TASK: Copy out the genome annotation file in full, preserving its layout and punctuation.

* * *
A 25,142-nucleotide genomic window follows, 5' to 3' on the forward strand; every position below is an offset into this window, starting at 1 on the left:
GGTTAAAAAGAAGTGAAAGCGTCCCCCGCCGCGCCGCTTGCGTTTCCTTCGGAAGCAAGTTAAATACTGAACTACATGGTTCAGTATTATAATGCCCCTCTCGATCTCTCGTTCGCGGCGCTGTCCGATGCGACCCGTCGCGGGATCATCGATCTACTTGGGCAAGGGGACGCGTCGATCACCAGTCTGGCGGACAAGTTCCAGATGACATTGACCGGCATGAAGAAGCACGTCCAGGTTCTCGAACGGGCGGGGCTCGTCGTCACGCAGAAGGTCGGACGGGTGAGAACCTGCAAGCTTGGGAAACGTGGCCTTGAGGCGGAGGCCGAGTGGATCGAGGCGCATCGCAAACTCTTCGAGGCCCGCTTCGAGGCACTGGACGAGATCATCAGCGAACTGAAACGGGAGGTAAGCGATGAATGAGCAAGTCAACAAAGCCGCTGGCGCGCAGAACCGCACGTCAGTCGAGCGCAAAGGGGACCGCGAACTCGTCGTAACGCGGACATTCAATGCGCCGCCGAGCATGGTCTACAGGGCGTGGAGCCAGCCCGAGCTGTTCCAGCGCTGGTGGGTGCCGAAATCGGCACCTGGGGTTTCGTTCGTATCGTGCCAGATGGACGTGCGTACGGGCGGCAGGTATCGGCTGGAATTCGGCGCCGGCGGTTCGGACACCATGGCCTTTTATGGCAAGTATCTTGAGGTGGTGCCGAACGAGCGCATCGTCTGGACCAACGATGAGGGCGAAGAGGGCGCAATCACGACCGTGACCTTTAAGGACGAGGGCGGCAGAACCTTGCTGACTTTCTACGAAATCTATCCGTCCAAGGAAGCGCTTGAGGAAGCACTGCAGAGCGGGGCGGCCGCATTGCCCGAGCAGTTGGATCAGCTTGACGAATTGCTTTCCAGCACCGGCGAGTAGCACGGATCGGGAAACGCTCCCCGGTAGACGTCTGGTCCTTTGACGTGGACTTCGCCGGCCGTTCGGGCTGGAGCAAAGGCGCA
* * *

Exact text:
A 25,142-nucleotide genomic window follows, 5' to 3' on the forward strand; every position below is an offset into this window, starting at 1 on the left:
GGTTAAAAAGAAGTGAAAGCGTCCCCCGCCGCGCCGCTTGCGTTTCCTTCGGAAGCAAGTTAAATACTGAACTACATGGTTCAGTATTATAATGCCCCTCTCGATCTCTCGTTCGCGGCGCTGTCCGATGCGACCCGTCGCGGGATCATCGATCTACTTGGGCAAGGGGACGCGTCGATCACCAGTCTGGCGGACAAGTTCCAGATGACATTGACCGGCATGAAGAAGCACGTCCAGGTTCTCGAACGGGCGGGGCTCGTCGTCACGCAGAAGGTCGGACGGGTGAGAACCTGCAAGCTTGGGAAACGTGGCCTTGAGGCGGAGGCCGAGTGGATCGAGGCGCATCGCAAACTCTTCGAGGCCCGCTTCGAGGCACTGGACGAGATCATCAGCGAACTGAAACGGGAGGTAAGCGATGAATGAGCAAGTCAACAAAGCCGCTGGCGCGCAGAACCGCACGTCAGTCGAGCGCAAAGGGGACCGCGAACTCGTCGTAACGCGGACATTCAATGCGCCGCCGAGCATGGTCTACAGGGCGTGGAGCCAGCCCGAGCTGTTCCAGCGCTGGTGGGTGCCGAAATCGGCACCTGGGGTTTCGTTCGTATCGTGCCAGATGGACGTGCGTACGGGCGGCAGGTATCGGCTGGAATTCGGCGCCGGCGGTTCGGACACCATGGCCTTTTATGGCAAGTATCTTGAGGTGGTGCCGAACGAGCGCATCGTCTGGACCAACGATGAGGGCGAAGAGGGCGCAATCACGACCGTGACCTTTAAGGACGAGGGCGGCAGAACCTTGCTGACTTTCTACGAAATCTATCCGTCCAAGGAAGCGCTTGAGGAAGCACTGCAGAGCGGGGCGGCCGCATTGCCCGAGCAGTTGGATCAGCTTGACGAATTGCTTTCCAGCACCGGCGAGTAGCACGGATCGGGAAACGCTCCCCGGTAGACGTCTGGTCCTTTGACGTGGACTTCGCCGGCCGTTCGGGCTGGAGCAAAGGCGCA